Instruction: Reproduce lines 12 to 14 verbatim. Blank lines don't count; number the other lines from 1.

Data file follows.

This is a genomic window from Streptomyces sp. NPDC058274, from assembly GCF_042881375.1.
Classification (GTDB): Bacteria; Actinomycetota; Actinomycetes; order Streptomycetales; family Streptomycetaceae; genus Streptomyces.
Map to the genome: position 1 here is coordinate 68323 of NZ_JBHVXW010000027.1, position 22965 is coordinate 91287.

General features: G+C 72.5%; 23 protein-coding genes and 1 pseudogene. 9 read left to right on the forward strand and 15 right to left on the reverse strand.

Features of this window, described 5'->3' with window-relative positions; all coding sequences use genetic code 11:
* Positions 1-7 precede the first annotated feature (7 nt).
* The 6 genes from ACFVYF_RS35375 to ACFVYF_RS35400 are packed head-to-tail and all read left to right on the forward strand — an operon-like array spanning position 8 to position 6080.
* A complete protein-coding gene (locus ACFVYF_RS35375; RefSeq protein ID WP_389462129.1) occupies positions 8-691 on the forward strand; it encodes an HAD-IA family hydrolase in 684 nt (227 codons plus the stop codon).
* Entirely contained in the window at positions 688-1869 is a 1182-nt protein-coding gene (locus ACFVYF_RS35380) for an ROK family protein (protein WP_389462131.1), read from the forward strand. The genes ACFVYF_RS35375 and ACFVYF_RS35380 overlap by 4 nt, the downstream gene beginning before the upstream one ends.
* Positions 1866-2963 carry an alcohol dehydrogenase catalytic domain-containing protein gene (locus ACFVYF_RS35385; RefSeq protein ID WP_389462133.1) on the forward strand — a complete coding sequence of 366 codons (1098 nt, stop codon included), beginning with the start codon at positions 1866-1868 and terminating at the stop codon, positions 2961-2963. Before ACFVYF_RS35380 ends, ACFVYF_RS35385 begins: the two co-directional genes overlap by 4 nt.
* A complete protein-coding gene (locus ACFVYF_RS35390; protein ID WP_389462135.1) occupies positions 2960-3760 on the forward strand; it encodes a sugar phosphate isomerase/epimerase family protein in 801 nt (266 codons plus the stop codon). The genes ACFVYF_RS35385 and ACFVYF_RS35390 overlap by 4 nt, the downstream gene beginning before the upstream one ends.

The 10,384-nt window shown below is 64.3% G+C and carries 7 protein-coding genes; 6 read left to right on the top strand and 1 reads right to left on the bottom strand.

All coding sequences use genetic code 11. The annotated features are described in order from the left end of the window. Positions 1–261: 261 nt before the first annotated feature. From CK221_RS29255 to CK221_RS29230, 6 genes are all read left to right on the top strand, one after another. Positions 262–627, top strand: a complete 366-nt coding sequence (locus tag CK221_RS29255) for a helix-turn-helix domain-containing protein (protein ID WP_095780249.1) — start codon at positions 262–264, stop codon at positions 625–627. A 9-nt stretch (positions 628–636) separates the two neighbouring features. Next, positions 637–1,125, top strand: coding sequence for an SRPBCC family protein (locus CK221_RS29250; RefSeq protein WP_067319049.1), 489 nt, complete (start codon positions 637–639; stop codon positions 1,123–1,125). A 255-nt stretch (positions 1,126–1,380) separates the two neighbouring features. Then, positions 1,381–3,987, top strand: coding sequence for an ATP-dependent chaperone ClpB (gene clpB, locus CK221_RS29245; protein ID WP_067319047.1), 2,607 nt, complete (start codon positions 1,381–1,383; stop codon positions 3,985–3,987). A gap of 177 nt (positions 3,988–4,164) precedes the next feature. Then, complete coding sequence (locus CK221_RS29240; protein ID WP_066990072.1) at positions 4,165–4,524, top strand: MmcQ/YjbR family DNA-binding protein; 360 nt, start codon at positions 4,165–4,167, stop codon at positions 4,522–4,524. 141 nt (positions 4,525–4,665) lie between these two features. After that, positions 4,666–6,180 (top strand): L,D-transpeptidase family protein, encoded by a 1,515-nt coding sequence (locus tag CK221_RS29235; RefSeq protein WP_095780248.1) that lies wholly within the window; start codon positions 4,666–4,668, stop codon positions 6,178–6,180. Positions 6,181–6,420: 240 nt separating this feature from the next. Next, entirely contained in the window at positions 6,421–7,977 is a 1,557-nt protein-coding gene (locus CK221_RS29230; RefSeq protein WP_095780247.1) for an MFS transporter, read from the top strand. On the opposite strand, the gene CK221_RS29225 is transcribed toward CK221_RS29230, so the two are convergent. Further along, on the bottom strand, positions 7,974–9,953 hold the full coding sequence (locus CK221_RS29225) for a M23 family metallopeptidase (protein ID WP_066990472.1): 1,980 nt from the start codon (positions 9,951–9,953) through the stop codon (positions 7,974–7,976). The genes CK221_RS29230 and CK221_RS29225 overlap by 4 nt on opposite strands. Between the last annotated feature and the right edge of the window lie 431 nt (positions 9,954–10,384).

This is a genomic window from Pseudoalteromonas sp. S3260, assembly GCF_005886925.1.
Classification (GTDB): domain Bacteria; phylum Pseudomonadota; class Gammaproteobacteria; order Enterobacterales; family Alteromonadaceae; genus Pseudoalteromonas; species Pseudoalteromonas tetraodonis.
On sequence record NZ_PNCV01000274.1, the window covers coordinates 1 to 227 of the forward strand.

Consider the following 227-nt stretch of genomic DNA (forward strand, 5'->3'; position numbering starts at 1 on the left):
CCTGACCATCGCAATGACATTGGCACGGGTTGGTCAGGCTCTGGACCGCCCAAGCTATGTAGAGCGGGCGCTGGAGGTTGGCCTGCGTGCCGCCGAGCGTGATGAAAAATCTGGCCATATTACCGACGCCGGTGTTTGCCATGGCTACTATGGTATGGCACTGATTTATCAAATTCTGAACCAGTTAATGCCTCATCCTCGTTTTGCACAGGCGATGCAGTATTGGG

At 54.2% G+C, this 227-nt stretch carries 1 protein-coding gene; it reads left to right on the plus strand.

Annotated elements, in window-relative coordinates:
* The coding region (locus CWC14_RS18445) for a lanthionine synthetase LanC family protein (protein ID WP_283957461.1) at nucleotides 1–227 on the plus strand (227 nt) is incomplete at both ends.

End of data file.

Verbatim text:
The 10,384-nt window shown below is 64.3% G+C and carries 7 protein-coding genes; 6 read left to right on the top strand and 1 reads right to left on the bottom strand.

All coding sequences use genetic code 11. The annotated features are described in order from the left end of the window. Positions 1–261: 261 nt before the first annotated feature. From CK221_RS29255 to CK221_RS29230, 6 genes are all read left to right on the top strand, one after another. Positions 262–627, top strand: a complete 366-nt coding sequence (locus tag CK221_RS29255) for a helix-turn-helix domain-containing protein (protein ID WP_095780249.1) — start codon at positions 262–264, stop codon at positions 625–627. A 9-nt stretch (positions 628–636) separates the two neighbouring features. Next, positions 637–1,125, top strand: coding sequence for an SRPBCC family protein (locus CK221_RS29250; RefSeq protein WP_067319049.1), 489 nt, complete (start codon positions 637–639; stop codon positions 1,123–1,125). A 255-nt stretch (positions 1,126–1,380) separates the two neighbouring features. Then, positions 1,381–3,987, top strand: coding sequence for an ATP-dependent chaperone ClpB (gene clpB, locus CK221_RS29245; protein ID WP_067319047.1), 2,607 nt, complete (start codon positions 1,381–1,383; stop codon positions 3,985–3,987). A gap of 177 nt (positions 3,988–4,164) precedes the next feature. Then, complete coding sequence (locus CK221_RS29240; protein ID WP_066990072.1) at positions 4,165–4,524, top strand: MmcQ/YjbR family DNA-binding protein; 360 nt, start codon at positions 4,165–4,167, stop codon at positions 4,522–4,524. 141 nt (positions 4,525–4,665) lie between these two features. After that, positions 4,666–6,180 (top strand): L,D-transpeptidase family protein, encoded by a 1,515-nt coding sequence (locus tag CK221_RS29235; RefSeq protein WP_095780248.1) that lies wholly within the window; start codon positions 4,666–4,668, stop codon positions 6,178–6,180. Positions 6,181–6,420: 240 nt separating this feature from the next. Next, entirely contained in the window at positions 6,421–7,977 is a 1,557-nt protein-coding gene (locus CK221_RS29230; RefSeq protein WP_095780247.1) for an MFS transporter, read from the top strand. On the opposite strand, the gene CK221_RS29225 is transcribed toward CK221_RS29230, so the two are convergent. Further along, on the bottom strand, positions 7,974–9,953 hold the full coding sequence (locus CK221_RS29225) for a M23 family metallopeptidase (protein ID WP_066990472.1): 1,980 nt from the start codon (positions 9,951–9,953) through the stop codon (positions 7,974–7,976). The genes CK221_RS29230 and CK221_RS29225 overlap by 4 nt on opposite strands. Between the last annotated feature and the right edge of the window lie 431 nt (positions 9,954–10,384).

This is a genomic window from Pseudoalteromonas sp. S3260, assembly GCF_005886925.1.